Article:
As Wildfire Season Starts, California Seizes Leadership On Natural And Working Lands

by Charlotte Stanton Ph.D. & Katharine Mach Ph.D.

In The Grapes of Wrath, beloved Californian and Nobel Laureate John Steinback wrote: “This land, this red land, is us; and the flood years and the dust years and the drought years are us.” Among much else, Steinback was writing about the connection between Californians and their land in an era when both confronted climate-driven problems. That era was the 1930’s but similar problems confront Californians and their land today ― with scientists predicting bigger floods, larger wildfires, and longer droughts until states tackle the source of the problem: greenhouse gas emissions. 

California passed the first and most ambitious climate law in the country, the Global Warming Solutions Act, in 2006. Since then, the state has executed a succession of policies to reduce emissions in most sectors of its economy, including renewable energy mandates in its electricity sector, energy efficiency standards in its building sector, and tailpipe emissions, smart growth, and low carbon fuel standards in its transportation sector. While these and other policies affirm California’s climate leadership among states, its advances in the natural and working lands sector are especially promising.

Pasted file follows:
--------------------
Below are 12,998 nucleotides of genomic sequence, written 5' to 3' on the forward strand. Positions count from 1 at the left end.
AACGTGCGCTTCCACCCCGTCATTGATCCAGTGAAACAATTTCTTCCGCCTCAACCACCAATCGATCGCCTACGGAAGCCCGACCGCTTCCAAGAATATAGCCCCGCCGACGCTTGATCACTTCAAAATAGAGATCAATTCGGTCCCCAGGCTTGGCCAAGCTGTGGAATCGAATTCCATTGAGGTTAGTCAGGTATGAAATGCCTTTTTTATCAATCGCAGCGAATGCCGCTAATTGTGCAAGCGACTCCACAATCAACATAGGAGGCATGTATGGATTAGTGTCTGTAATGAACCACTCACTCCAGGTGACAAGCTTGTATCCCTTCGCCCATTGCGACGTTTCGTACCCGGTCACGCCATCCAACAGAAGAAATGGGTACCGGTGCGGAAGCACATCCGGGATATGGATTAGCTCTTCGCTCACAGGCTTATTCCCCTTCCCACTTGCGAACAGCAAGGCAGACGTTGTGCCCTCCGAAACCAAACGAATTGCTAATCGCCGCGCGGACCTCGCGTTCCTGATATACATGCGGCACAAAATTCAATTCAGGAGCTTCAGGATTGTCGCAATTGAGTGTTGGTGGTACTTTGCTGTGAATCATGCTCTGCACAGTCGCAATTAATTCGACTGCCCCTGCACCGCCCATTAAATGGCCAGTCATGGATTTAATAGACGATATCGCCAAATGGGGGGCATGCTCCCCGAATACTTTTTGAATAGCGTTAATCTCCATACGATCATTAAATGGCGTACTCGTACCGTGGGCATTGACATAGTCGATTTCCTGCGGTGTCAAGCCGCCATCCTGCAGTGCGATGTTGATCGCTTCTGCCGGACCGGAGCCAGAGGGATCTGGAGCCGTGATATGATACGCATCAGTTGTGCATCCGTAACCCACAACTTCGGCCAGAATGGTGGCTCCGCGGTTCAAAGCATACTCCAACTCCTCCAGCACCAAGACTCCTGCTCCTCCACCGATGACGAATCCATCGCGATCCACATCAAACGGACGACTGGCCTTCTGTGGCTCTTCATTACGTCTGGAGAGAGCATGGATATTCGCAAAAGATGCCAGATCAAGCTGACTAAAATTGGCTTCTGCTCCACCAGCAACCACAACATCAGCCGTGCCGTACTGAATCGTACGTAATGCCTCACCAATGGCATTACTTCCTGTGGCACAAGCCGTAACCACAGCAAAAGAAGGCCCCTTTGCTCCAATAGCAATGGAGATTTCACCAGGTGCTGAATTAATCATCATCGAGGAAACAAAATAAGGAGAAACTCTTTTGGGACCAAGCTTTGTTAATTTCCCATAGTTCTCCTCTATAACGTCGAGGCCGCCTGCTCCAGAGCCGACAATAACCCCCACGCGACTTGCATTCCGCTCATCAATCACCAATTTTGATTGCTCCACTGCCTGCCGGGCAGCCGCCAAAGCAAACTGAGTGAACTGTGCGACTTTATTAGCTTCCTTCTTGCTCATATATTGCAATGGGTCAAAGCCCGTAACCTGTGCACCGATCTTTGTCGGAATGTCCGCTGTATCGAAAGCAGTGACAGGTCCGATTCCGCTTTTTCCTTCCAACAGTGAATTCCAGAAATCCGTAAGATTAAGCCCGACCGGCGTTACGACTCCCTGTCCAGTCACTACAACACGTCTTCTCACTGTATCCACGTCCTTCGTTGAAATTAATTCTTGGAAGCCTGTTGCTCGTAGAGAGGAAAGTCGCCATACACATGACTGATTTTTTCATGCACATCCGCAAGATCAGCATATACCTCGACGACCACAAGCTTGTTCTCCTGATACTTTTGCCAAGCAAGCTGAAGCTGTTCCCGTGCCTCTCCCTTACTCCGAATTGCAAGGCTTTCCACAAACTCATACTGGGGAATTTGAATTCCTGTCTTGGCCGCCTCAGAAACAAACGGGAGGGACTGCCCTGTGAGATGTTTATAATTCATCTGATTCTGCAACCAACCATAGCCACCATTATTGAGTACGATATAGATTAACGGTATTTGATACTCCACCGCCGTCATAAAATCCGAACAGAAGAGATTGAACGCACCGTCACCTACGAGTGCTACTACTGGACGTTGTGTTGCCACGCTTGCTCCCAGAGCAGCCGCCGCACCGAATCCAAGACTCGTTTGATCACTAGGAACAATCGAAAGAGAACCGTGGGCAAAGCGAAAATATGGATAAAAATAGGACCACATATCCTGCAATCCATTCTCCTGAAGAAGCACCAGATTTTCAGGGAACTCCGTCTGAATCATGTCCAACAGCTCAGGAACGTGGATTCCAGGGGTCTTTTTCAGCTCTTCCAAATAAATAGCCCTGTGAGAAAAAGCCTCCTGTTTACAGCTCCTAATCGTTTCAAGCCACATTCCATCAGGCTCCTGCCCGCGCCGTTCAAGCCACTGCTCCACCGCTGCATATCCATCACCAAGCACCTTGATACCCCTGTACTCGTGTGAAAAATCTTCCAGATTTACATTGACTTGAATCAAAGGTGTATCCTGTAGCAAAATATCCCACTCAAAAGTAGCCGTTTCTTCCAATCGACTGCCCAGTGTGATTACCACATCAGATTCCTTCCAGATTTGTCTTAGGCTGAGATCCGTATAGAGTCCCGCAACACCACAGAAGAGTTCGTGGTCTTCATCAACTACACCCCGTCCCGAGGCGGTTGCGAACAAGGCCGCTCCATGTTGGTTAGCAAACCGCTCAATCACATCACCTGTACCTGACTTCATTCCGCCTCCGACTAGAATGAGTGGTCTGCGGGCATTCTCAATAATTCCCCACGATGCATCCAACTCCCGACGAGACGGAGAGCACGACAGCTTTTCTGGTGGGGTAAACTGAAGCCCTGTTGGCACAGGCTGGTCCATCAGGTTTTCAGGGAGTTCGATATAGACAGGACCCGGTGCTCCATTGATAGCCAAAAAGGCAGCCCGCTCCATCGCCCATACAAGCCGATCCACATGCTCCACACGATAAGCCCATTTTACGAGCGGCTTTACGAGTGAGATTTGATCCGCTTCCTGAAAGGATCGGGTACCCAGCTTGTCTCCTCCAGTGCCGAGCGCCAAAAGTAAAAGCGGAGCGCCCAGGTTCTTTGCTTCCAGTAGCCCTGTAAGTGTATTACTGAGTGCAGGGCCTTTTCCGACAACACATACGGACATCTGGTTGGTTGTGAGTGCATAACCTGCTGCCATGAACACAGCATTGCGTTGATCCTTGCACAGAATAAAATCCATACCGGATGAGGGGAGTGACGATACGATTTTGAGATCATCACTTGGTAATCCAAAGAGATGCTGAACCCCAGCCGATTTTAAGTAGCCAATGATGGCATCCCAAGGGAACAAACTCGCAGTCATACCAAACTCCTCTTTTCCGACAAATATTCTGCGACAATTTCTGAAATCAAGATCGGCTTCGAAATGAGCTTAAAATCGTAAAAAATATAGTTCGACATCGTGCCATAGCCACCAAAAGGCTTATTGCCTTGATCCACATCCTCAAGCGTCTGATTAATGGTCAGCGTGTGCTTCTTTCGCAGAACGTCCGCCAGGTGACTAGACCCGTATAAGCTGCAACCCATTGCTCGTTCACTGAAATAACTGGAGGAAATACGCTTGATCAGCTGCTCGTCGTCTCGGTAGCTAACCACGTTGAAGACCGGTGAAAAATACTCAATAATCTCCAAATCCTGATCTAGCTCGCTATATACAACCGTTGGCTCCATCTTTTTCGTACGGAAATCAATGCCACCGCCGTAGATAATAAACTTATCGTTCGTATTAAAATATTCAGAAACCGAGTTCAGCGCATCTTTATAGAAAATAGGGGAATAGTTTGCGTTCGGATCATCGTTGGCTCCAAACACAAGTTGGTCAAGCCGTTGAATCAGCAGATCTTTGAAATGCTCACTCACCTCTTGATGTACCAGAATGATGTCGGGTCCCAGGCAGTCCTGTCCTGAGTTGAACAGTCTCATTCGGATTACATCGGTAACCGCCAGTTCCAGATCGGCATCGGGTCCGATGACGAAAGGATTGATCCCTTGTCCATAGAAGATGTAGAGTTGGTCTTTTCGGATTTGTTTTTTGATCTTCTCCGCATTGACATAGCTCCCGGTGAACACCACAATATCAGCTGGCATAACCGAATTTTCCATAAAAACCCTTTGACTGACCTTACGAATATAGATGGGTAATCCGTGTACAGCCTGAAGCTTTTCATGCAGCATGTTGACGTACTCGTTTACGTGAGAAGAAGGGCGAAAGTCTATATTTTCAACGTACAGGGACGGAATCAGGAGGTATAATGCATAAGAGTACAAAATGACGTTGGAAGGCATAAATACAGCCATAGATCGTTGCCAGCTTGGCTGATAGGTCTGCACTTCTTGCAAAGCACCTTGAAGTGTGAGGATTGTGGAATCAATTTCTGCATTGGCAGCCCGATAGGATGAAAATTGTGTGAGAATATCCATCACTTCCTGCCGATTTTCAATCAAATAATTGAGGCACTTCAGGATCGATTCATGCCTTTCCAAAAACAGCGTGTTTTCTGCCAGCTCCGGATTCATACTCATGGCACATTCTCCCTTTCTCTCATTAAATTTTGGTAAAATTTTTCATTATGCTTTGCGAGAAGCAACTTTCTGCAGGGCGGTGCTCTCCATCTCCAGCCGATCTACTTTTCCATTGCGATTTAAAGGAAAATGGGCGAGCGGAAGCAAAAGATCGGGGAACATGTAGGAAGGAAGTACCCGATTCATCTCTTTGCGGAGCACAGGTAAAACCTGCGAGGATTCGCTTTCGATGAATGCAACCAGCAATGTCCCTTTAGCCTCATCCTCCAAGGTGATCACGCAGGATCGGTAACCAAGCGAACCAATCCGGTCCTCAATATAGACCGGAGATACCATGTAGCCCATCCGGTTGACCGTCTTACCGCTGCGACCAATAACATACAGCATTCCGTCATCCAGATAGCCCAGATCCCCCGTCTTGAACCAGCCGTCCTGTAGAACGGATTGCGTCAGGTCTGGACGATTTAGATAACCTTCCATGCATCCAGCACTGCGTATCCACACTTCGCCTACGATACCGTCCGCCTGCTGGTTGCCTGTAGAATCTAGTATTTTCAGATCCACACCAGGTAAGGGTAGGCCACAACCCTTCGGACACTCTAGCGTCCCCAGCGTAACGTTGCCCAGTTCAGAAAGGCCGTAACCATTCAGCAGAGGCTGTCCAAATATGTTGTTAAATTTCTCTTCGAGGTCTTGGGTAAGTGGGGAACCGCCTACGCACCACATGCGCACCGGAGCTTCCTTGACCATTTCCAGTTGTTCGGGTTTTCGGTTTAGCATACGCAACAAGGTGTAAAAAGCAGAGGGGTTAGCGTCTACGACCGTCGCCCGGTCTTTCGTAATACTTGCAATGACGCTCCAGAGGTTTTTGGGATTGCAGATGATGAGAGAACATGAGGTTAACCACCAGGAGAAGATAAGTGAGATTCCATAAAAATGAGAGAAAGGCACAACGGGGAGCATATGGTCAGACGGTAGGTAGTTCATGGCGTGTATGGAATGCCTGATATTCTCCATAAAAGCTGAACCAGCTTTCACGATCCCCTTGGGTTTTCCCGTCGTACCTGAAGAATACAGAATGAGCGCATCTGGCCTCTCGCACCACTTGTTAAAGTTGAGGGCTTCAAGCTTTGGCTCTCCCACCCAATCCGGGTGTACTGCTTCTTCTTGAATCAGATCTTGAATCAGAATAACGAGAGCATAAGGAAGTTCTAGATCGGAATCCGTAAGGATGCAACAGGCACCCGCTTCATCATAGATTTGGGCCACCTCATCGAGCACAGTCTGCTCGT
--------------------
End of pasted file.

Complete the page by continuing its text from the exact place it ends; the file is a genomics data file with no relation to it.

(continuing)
The natural and working lands sector ― including farms, forests, rangelands, and wetlands ― is complex because land can be an emissions sink or source. Land is a “sink” when plants and soils remove greenhouse gases from the atmosphere and store them in bigger plants and richer soils. Land becomes a “source” when plants and soils release greenhouse gases through natural processes like wildfire and management actions like conversion to farming. Ever-intrepid, California aims to manage this complexity, while preserving the countless benefits ― from recreation to food production ― that Californians derive from their land.

California’s vision for managing its natural and working lands is presented in “Healthy Landscapes 2030,” a discussion paper prepared by a suite of state agencies earlier this year. The paper proposes a collection of promising concepts, such as smart agriculture, urban forestry, bioenergy, and blue carbon, among others. But the concept of greatest promise remains the state’s ambition to manage its assorted landscapes in concert, rather than independently, for conservation, development, public safety, and climate resilience; an example other states are likely to follow.

In May this year, the Natural and Working Lands Climate Solutions Act (Senate Bill 1386), passed the State Senate. Now the State Assembly will determine whether California will be the first state in the country to account for natural and working lands ― a requisite for any serious attempt to tackle climate change. California would also be the first state to drive emissions reductions across its entire economy. As Steinback wrote: “Need is the stimulus to concept, concept to action.”